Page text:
In this article, we examine conceptual and practical issues pertaining to relationship boundaries within the helping profession. Although our focus is primarily on relationships between mental health professionals and clients, there are considerable implications for a new approach to ethically structuring and understanding the construct of "required distance" in many human-interactive professions, such as teaching, religious leadership, public administration, and others. We define the concept of boundary as applied to human relationships, provide examples of boundary breaks, and raise questions regarding how to evaluate the significance and morality issues raised by specific boundary breaks. Questions and dilemmas are presented regarding boundary setting and accidental or deliberate boundary breaking. Representative dangers present in boundary breaks are identified, and examples are provided. Possible beneficial outcomes are also discussed. Finally, a suggested protocol for assessing a proposed boundary break is provided, much of which is drawn from the work and thinking of Laura Brown, applied more generally in this article, with additions from our perspectives.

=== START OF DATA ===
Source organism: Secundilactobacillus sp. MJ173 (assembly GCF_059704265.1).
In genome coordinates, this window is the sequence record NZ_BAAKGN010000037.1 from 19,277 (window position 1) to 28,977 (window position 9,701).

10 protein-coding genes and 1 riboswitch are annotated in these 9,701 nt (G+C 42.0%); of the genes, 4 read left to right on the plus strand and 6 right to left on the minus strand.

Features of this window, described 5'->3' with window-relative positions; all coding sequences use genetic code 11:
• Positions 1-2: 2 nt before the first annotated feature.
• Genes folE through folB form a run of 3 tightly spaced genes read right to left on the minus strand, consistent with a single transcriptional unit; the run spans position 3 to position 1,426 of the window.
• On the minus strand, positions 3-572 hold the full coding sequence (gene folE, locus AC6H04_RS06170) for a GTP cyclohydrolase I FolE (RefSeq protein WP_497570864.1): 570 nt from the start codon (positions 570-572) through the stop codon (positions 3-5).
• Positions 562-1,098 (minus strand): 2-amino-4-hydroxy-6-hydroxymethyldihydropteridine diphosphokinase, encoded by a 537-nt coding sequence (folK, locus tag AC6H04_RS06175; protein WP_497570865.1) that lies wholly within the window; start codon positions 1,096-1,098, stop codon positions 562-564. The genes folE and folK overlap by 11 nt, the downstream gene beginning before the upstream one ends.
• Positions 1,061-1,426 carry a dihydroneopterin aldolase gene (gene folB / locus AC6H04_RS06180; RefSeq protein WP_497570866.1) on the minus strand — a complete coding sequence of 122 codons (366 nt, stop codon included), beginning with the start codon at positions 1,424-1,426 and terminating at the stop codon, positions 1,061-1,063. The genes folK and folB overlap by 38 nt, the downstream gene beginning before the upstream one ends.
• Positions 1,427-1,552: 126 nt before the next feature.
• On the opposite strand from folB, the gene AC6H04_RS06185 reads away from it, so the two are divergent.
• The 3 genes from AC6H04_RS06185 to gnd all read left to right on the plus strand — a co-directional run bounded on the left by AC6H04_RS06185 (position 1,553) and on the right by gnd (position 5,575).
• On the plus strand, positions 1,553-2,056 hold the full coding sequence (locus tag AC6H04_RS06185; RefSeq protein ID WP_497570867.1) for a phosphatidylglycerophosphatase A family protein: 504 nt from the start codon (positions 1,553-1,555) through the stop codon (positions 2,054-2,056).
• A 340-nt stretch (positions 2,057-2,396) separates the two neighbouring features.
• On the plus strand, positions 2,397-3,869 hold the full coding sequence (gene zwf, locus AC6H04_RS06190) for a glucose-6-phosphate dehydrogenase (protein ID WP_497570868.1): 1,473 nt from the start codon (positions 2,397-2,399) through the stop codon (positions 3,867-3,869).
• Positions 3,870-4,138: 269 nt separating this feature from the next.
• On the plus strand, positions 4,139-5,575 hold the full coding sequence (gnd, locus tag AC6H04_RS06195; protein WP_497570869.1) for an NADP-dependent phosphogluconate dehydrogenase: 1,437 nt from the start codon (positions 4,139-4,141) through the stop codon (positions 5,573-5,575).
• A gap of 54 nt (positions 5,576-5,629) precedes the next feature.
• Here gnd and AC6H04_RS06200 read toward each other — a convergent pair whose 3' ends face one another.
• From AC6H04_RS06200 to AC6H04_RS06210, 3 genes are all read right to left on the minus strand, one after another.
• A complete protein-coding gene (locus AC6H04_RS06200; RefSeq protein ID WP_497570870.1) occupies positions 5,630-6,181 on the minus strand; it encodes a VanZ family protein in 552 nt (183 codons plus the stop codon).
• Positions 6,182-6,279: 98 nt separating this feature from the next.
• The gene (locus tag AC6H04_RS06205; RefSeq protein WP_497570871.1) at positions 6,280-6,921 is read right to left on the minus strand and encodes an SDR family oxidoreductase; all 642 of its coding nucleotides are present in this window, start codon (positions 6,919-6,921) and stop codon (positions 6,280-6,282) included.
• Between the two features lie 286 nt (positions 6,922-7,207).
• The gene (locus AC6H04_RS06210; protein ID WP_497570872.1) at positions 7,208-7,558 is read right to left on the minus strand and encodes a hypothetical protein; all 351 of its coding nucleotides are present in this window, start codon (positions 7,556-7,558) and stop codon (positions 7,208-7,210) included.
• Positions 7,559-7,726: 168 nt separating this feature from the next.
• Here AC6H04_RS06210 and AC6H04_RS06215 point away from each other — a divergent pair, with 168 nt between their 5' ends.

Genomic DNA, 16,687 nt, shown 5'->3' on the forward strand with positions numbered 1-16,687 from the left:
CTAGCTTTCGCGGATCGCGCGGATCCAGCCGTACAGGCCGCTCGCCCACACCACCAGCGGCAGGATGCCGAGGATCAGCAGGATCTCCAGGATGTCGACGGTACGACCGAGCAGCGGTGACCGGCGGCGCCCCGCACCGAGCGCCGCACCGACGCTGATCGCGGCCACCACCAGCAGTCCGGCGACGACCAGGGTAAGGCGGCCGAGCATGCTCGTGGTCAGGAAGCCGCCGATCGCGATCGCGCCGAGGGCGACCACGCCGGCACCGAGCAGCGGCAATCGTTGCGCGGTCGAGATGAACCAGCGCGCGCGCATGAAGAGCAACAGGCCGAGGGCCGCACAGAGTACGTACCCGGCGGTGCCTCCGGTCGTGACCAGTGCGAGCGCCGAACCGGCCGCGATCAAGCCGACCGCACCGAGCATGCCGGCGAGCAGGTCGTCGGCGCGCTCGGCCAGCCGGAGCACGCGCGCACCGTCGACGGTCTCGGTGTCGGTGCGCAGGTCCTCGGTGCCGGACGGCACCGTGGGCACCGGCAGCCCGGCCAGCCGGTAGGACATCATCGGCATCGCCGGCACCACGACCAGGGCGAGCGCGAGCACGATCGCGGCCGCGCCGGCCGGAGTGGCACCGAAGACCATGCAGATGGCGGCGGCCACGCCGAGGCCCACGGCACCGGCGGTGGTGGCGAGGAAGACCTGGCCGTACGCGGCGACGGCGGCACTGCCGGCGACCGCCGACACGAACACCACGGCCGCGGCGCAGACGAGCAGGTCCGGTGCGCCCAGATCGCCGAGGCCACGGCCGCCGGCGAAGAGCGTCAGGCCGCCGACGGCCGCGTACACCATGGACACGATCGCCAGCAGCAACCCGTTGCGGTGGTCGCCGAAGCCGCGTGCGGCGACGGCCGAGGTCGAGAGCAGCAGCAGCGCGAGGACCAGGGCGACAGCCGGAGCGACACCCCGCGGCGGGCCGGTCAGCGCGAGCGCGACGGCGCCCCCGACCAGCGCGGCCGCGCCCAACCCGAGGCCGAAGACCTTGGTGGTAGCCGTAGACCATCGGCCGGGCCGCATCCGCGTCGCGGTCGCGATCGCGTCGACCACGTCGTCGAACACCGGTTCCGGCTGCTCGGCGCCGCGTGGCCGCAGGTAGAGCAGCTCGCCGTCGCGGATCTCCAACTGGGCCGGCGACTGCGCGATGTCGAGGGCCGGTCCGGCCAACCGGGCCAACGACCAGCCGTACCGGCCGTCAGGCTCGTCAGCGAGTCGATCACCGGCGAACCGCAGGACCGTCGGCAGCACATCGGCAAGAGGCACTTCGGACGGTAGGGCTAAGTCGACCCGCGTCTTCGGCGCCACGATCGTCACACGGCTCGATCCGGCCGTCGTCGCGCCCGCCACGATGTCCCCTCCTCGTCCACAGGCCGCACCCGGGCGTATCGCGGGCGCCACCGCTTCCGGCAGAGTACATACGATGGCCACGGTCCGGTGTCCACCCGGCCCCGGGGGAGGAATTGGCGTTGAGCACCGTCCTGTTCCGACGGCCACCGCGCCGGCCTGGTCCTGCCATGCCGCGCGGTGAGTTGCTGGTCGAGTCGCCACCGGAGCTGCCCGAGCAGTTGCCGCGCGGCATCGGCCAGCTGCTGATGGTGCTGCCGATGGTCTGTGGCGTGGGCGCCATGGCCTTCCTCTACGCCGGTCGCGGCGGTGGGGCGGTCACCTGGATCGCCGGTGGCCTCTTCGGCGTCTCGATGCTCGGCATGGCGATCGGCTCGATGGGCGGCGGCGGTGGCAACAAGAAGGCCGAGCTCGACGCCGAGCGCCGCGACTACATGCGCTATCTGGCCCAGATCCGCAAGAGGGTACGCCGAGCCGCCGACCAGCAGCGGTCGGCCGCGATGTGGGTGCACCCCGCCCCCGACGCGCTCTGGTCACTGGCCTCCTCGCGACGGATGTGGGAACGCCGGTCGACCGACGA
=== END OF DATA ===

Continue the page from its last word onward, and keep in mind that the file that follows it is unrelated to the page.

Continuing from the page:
- Dual-role relationships
- Ethical violations